One audience member commented that libraries are defined more by what they do than what they look like. While new technologies might be replacing print collections, she said, they are not replacing librarians — whose roles as research guides have become more even important as available resources have multiplied.

“I think it’s important to look at the type of reference question that’s asked,” she said. “If you look at the READ Scale, which is a tool used to assess the complexity of a question that is asked, the number of directional and simple … questions has dropped, because we’ve provided the tools to make answering those questions easy.

“If you look at the number of more difficult, research-oriented questions,” she continued, “we find it has grown as the complexity of the tools to provide answers to those questions has become more intense.”

A UK report suggests those who illegally download music spend the most on music (Independent):

People who illegally download music from the internet also spend more money on music than anyone else, according to a new study. The survey, published today, found that those who admit illegally downloading music spent an average of £77 a year on music – £33 more than those who claim that they never download dishonestly.

The findings suggest that plans by the Secretary of State for Business, Peter Mandelson, to crack down on illegal downloaders by threatening to cut their internet connections with a "three strikes and you're out" rule could harm the music industry by punishing its core customers.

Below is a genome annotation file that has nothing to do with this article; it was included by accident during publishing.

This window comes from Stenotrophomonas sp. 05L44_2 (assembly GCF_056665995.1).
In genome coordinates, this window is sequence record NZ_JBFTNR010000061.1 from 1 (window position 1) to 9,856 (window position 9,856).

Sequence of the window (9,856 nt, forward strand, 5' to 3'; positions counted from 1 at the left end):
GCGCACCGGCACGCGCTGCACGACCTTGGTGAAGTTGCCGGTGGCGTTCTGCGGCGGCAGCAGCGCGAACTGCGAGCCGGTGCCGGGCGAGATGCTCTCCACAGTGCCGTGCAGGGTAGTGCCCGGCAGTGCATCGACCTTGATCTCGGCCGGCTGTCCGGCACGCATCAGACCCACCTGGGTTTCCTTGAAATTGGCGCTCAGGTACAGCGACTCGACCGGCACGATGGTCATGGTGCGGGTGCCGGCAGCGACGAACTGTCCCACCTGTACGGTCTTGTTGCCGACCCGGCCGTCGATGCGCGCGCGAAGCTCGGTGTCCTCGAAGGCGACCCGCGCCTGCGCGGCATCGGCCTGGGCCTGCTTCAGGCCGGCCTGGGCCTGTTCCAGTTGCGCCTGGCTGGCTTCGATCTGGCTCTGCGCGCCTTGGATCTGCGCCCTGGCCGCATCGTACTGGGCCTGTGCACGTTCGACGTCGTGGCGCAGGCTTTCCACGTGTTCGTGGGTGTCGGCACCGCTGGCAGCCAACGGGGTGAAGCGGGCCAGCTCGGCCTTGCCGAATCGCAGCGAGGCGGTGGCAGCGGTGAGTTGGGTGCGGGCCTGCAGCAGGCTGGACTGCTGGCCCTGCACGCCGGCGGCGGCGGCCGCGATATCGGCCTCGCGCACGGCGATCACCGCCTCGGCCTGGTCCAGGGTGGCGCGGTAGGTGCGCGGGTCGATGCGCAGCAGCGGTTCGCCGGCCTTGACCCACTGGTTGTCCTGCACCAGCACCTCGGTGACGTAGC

Anonymous blogger responsible for a book and television show about high class prostitution has revealed herself to be a science researcher - with a Phd - (Times):

Magnanti is a respected specialist in developmental neurotoxicology and cancer epidemiology in a hospital research group in Bristol. Six years ago, in the final stages of her PhD thesis, she ran out of money and turned to prostitution through a London escort agency, charging £300 an hour. Already an experienced science blogger, she began writing about her experiences in a web diary that was adapted into books and a television drama starring Billie Piper.

There has been huge speculation about Belle’s real identity, including a theory that she was a well-known author because of the quality of her writing. The blog and books were also criticised for suggesting prostitution could be glamorous. Last week Magnanti contacted one of Belle’s sternest critics, India Knight, the Sunday Times columnist, saying she wanted to reveal her identity.

Pearson maybe looking to acquire Santillana, the $1.4 billion (£838m) Latin American textbook publisher (Times)